Phase identification

Looking at the long range order in the sample

Phase identification,
what is measured?

The measurement identifies whether a specific phase is present in the sample.

Confirmation of a structural hypothesis is done by confronting the expected Bragg peaks (in terms of Q positions and intensities) to the X-ray scattering data. It also provides a quick access to the corresponding unit cell parameters.

Typical phases are: lamellar, hexagonal, cubic…

Figure 1. Identification of a hexagonal 2D supperlattice.
Reference: García‐Iglesias, M. , de Waal, B. F., de Feijter, I. , Palmans, A. R. and Meijer, E. W. (2015), Nanopatterned Superlattices in Self‐Assembled C2‐Symmetric Oligodimethylsiloxane‐Based Benzene‐1,3,5‐Tricarboxamides. Chem. Eur. J., 21: 377-385. doi: 10.1002/chem.201404375)


Typical samples for this measurement are:

  • Micelles

  • Block copolymer systems in all forms

  • Liquid crystals

  • Powders

  • Nanostructured solids

Methods & standards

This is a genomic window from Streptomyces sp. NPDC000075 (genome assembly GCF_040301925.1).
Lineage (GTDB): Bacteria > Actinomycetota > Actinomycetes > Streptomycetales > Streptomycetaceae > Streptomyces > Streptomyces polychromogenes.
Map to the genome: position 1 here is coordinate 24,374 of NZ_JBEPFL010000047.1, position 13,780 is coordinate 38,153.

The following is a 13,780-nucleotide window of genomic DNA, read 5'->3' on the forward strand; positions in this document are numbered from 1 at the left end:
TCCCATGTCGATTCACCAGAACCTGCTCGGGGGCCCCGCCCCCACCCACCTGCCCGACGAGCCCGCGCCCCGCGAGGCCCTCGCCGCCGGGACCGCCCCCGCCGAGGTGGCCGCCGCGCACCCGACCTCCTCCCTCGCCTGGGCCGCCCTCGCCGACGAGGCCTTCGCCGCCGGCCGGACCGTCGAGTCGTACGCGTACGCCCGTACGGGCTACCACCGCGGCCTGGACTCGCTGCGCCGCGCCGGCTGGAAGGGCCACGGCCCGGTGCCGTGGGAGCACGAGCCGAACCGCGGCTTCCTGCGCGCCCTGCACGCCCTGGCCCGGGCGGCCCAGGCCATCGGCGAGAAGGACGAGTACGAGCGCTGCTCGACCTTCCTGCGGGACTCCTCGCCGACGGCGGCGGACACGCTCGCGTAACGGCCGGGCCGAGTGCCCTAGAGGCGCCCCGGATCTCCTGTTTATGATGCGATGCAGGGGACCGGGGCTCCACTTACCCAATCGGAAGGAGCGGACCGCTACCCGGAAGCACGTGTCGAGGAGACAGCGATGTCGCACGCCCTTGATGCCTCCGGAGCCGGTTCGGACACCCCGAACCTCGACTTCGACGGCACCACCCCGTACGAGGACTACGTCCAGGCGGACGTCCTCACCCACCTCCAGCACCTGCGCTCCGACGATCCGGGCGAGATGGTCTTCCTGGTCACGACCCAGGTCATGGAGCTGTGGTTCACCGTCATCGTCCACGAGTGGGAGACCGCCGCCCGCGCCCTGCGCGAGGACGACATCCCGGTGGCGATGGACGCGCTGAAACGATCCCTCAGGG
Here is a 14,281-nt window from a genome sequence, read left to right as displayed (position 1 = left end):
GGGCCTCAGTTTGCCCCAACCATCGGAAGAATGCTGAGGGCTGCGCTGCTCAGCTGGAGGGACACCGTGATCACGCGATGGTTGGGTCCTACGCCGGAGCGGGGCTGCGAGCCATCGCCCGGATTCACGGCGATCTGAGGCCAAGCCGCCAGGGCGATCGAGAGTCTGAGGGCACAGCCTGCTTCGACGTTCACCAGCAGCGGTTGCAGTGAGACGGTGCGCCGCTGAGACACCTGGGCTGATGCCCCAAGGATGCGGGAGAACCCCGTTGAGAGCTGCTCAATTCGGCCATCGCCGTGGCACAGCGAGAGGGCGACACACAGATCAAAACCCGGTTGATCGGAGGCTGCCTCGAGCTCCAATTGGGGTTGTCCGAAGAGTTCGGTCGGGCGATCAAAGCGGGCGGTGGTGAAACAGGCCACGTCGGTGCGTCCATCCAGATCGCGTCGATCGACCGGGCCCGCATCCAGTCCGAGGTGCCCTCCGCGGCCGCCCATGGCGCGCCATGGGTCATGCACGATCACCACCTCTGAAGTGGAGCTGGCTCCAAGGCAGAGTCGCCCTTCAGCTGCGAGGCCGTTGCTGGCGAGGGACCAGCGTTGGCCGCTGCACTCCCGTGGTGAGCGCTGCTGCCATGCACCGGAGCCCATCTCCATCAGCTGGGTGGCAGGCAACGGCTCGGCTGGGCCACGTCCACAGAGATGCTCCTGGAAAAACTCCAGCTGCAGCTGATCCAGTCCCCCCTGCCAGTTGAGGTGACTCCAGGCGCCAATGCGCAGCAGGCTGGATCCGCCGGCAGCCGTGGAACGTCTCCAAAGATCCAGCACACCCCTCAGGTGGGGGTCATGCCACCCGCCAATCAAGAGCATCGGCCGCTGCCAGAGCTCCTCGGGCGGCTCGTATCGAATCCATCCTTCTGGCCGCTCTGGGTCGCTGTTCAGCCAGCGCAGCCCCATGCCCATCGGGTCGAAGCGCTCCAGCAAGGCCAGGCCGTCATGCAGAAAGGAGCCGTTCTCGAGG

Standards & methods used for phase identification:

XSACT analysis software implements the above method.

Why use SAXS for phase identification?

Advantages of SAXS for phase identification:

  • SAXS measurements are suitable for in situ and/or operando conditions

  • SAXS allows to follow direct phase transformation

  • It accurately reveals the evolution of phases as a function of external parameters such as temperature, reaction time or shear.

Examples of customer publications making use of phase analysis and evolution studies as a function of temperature:


Discover the variety of characterizations with SAXS


All these measurements are possible directly in your lab.


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Phase Identification

Phase Identification – Why Use Small Angle X-Ray Scattering

Phase Identification – Looking At The Long Range Order In Samples With SAXS. Methods, Standards, Advantages, Learn On SAXS Characterization